Recycling Georgian-style

16 Aug
The mortar at the back door of Wordsworth House

Pre 2004: The mortar at the back door of Wordsworth House

The mortar back in the kitchen

After 2004: The mortar back in the kitchen with a pestle

Amanda was looking through our photo archive the other day and spotted something intriguing. In an old image of the back door of Wordsworth House, there was the mortar from our 18th-century kitchen doing duty as a plant pot!

We knew it was found in the garden by food historian Peter Brears and brought indoors, as part of our 2004 renovation, to return to its original purpose, but we didn’t realise we had a picture of it in its ‘other’ life.

The Georgians were very keen on recycling – they reused everything from tea leaves to hair, teeth and the contents of their chamber pots – so the Wordsworths would probably have approved of the fact that our mortar has had more than one career.

Well-to-do Georgians also filled their kitchens with early labour saving devices, such as the amazing smoke jack that used convection currents to turn meats roasting in front of the fire.

The giant pestle that goes with our huge mortar was another of these – it’s attached to the wall by a metal loop, so rather than using lots of energy to pound your oats for making clapbread and other recipes, you merely had to roll the handle between your thumb and first finger to grind them down to the required size.

Our fabulous working kitchen is hands-on, so if you come to visit have a go and see for yourself how easy it is! And ask the costumed servants about 18th-century recycling – they’ll tell you stories to make your toes curl.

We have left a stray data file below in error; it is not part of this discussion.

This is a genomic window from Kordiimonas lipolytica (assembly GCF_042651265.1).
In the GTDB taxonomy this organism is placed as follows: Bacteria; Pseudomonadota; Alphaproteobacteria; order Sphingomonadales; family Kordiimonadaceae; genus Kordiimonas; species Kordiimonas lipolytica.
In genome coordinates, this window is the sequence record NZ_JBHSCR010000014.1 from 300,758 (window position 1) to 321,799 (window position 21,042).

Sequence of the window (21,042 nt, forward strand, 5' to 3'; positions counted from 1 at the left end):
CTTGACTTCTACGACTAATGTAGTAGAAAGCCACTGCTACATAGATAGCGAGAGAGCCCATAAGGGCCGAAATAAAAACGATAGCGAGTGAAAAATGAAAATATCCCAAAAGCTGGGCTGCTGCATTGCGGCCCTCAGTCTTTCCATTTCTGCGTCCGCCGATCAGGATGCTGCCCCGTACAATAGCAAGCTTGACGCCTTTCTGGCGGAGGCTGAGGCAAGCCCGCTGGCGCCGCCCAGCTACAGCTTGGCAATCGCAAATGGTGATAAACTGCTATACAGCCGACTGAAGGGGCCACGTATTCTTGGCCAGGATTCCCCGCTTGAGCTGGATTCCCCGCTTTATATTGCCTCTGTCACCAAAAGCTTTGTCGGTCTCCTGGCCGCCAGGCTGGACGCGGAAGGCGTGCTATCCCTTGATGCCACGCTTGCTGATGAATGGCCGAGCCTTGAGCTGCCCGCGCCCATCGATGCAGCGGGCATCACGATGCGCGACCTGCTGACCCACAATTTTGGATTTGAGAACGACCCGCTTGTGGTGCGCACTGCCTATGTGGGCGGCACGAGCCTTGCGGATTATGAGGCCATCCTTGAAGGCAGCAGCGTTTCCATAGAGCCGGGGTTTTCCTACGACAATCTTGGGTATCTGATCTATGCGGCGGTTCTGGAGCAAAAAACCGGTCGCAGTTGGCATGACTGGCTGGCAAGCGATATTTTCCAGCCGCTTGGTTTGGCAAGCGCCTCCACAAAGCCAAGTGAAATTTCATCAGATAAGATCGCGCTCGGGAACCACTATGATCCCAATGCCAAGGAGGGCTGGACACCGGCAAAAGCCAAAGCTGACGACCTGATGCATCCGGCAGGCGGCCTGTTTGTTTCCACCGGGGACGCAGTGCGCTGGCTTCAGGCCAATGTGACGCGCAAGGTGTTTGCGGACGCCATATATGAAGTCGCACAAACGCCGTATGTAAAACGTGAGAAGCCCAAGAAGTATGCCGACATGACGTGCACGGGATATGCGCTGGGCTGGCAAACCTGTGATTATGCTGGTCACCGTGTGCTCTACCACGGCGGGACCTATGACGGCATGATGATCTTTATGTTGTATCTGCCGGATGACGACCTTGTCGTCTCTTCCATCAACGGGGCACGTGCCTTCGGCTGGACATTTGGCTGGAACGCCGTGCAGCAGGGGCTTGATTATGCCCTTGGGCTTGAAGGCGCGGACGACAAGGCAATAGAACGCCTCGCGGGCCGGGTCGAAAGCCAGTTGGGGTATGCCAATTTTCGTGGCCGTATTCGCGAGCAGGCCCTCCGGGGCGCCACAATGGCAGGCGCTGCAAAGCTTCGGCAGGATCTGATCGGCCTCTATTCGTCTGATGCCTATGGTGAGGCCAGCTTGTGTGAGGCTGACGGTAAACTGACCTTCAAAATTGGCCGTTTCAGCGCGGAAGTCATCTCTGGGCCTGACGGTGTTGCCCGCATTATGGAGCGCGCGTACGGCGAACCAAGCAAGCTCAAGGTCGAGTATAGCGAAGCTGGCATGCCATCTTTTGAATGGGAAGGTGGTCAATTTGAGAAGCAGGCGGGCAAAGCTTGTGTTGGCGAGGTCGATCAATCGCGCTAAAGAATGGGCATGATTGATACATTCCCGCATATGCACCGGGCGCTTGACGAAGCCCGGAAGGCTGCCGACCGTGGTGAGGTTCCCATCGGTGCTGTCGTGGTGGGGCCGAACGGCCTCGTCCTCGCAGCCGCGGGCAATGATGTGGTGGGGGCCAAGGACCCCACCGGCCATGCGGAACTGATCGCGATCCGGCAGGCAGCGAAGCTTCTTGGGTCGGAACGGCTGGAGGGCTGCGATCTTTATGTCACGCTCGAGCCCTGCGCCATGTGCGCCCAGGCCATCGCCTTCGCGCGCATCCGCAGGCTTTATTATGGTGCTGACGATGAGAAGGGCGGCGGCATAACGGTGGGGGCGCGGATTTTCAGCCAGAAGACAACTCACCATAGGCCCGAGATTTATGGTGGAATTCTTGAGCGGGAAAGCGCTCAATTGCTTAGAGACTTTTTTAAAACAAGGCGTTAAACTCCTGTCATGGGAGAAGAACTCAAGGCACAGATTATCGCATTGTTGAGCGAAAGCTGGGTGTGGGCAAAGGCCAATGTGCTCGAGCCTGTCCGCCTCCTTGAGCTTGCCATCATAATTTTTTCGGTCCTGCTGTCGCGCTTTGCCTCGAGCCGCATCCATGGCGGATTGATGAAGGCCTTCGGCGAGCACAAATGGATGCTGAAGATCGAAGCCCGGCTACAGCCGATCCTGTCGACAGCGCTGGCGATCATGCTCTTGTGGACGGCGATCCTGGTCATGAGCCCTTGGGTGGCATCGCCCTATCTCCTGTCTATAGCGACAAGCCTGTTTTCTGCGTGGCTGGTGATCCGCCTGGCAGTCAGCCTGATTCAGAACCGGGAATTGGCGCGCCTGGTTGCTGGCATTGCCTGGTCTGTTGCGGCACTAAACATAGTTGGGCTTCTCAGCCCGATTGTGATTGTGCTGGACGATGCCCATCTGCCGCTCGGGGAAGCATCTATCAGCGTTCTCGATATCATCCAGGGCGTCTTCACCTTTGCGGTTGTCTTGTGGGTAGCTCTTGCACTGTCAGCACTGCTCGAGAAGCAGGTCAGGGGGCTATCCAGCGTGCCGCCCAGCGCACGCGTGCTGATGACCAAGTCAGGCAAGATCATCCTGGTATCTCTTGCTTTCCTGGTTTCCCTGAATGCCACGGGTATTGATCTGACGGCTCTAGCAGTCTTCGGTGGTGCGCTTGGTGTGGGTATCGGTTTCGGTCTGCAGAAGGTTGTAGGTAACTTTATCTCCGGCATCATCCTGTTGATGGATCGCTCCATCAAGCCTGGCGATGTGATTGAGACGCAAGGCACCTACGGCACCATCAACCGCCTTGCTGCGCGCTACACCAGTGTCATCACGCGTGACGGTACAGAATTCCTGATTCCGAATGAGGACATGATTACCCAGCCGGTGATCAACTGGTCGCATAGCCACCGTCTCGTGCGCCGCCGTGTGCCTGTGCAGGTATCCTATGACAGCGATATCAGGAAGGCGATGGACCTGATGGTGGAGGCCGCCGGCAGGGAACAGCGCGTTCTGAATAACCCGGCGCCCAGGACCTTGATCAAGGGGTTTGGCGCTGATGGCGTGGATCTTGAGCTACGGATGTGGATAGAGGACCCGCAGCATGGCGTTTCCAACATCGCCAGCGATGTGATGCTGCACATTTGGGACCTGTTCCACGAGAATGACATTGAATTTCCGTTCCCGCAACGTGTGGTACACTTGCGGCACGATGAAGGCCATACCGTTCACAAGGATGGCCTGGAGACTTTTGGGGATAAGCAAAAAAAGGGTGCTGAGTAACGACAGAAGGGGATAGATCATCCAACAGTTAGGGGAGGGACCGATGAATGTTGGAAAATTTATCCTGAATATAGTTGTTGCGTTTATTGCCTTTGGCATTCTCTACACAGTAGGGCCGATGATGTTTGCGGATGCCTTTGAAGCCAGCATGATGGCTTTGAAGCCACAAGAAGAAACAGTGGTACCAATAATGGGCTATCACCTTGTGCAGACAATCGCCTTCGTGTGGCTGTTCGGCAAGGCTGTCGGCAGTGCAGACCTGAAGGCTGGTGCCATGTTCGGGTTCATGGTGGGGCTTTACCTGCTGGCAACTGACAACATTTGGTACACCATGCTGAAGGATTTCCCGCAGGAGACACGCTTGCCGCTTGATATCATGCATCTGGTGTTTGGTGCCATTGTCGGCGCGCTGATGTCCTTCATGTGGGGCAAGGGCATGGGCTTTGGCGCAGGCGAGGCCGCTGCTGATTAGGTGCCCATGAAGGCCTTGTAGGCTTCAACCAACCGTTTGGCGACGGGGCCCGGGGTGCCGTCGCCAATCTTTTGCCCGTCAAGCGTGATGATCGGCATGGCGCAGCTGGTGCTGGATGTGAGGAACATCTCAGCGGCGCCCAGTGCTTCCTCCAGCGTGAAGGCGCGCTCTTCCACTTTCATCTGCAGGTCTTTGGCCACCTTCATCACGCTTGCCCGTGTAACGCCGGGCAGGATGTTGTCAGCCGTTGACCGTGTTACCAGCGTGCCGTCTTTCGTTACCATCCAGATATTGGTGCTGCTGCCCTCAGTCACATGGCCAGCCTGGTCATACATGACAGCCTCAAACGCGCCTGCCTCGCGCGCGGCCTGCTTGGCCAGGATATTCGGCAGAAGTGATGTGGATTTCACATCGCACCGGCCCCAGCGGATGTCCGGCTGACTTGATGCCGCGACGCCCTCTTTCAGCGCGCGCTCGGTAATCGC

Oh and don’t forget to look in your own garden and see if you have any historic artefacts masquerading as planters.

Hands on: Our working 18th-century kitchen

Hands on: Our working 18th-century kitchen

2 Responses to “Recycling Georgian-style”

  1. Penny Cunningham August 29, 2012 at 10:34 am #

    We were there in June, and I have to say I was really impressed with the volunteers on duty that day. Amy in the Kitchen was a mine of information as well as being very friendly and cheerful! There was a man upstairs in the drawing room I think who told us all about the harpsichord and had a long chat with my husband (who is a chimney sweep) and always interested in the chimneys of places that we go to!!!
    In fact everyone was extremely kind and informative and If I lived anywhere near you I would there at your door.

  2. Fletch the perchcrow August 29, 2012 at 11:13 am #

    Our volunteers are truly amazing – really lovely people! Fletch x

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